Conceptions of Constitutional Law in the Programmes of Islamist Movements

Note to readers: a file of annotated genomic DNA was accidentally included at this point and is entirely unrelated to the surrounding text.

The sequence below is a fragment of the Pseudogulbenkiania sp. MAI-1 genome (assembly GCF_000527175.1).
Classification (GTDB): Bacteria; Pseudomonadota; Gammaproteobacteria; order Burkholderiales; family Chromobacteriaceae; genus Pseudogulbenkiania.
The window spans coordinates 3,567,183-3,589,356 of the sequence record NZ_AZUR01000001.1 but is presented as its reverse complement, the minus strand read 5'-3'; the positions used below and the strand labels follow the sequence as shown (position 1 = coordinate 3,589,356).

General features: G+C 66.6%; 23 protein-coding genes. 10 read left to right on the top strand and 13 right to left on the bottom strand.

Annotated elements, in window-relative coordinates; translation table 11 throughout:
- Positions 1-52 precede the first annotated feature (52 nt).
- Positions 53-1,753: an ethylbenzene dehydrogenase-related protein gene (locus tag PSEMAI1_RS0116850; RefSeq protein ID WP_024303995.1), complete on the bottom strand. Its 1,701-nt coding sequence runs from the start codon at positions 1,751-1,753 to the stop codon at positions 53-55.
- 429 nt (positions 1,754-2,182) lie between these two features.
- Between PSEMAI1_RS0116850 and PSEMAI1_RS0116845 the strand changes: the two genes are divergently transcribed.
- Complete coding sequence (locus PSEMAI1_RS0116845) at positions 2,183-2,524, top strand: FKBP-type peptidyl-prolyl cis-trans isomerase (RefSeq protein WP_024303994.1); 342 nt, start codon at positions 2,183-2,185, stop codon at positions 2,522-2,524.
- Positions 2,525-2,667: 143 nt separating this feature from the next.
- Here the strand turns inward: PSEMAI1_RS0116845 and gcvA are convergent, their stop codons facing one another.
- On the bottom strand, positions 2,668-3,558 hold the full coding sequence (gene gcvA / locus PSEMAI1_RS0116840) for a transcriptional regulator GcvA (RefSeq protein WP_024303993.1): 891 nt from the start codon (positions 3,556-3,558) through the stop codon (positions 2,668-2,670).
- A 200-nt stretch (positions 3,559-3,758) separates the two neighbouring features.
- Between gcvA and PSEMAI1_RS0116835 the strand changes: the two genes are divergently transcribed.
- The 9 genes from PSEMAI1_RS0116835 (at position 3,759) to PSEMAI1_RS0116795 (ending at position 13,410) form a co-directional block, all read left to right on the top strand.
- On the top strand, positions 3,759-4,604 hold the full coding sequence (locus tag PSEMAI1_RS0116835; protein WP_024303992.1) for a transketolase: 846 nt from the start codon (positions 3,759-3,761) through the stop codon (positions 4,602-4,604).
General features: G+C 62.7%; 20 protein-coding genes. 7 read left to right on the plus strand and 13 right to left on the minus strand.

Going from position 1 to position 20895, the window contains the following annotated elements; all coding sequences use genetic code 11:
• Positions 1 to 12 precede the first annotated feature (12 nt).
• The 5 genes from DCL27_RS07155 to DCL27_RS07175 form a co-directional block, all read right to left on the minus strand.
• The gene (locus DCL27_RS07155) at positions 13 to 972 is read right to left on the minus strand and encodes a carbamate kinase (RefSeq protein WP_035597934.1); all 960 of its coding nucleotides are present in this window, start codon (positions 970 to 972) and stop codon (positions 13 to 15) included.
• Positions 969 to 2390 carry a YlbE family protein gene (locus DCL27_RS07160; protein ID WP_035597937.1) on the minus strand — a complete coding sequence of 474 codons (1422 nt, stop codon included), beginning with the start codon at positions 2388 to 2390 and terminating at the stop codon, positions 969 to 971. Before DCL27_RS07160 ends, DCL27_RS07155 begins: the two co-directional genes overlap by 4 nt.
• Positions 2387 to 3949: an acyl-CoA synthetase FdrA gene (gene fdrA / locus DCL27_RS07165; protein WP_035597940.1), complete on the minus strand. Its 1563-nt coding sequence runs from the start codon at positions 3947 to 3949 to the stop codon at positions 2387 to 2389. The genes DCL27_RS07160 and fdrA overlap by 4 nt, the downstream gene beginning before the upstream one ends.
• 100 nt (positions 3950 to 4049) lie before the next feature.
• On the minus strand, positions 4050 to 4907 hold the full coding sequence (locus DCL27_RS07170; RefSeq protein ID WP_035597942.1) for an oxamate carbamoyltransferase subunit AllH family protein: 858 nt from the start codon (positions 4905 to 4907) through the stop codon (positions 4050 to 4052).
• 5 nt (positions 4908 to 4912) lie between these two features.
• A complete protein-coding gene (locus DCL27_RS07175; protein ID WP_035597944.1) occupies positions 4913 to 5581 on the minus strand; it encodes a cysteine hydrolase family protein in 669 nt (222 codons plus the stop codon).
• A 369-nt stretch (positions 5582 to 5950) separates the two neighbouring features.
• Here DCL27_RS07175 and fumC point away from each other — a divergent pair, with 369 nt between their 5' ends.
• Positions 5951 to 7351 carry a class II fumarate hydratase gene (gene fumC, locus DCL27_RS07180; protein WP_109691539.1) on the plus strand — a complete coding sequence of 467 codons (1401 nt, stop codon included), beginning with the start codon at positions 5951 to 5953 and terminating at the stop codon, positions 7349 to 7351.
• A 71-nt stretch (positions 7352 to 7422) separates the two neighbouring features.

AbstractThe author analyses in his contribution the attitudes of the scholars and ideologues of different Islamist movements in the Middle East towards the institution of the nation-state. He explains the Islamist conception of the Islamic Order, the Islamist model of the state. The model is based on the practical achievements of the Prophet Mohammad during the nascent years of the Islamic community (umma) in Medina and on the teachings of the government of the first four Arabic khalifas. This period is generally referred to as a 'Golden Age'.The article describes in detail the different approaches of the Shi'ites and Sunnis to the state and to their ability to change or reform a political system. The author analyses the differences between the model of the Western secular democratic state and the contemporary ideas of Islamists about state functions. In this context the following are examined: the Islamist views on political pluralism, referendum, parliament democracy, the multi-party system, civil society, modernization, the separation of state from religion and the exercise of popular sovereignty generally. Special attention is devoted to aspects related to the implementation of the divine Islamic law (shari'a). The author considers the role of the shari'a in different historical periods. He compares the extreme views of Islamists on the character of internatonal relations with the contemporary non-confrontational approaches of Islamic reformists. Drawing on the programmes of Islamist groups he explains the basic economic and social principles of the Islamic state. The study concludes with a reflection on the causes of the current crisis of secular nation-states in the era of globalization and its impact on the regional situation and on the Euro-Mediterranean Partnerships.
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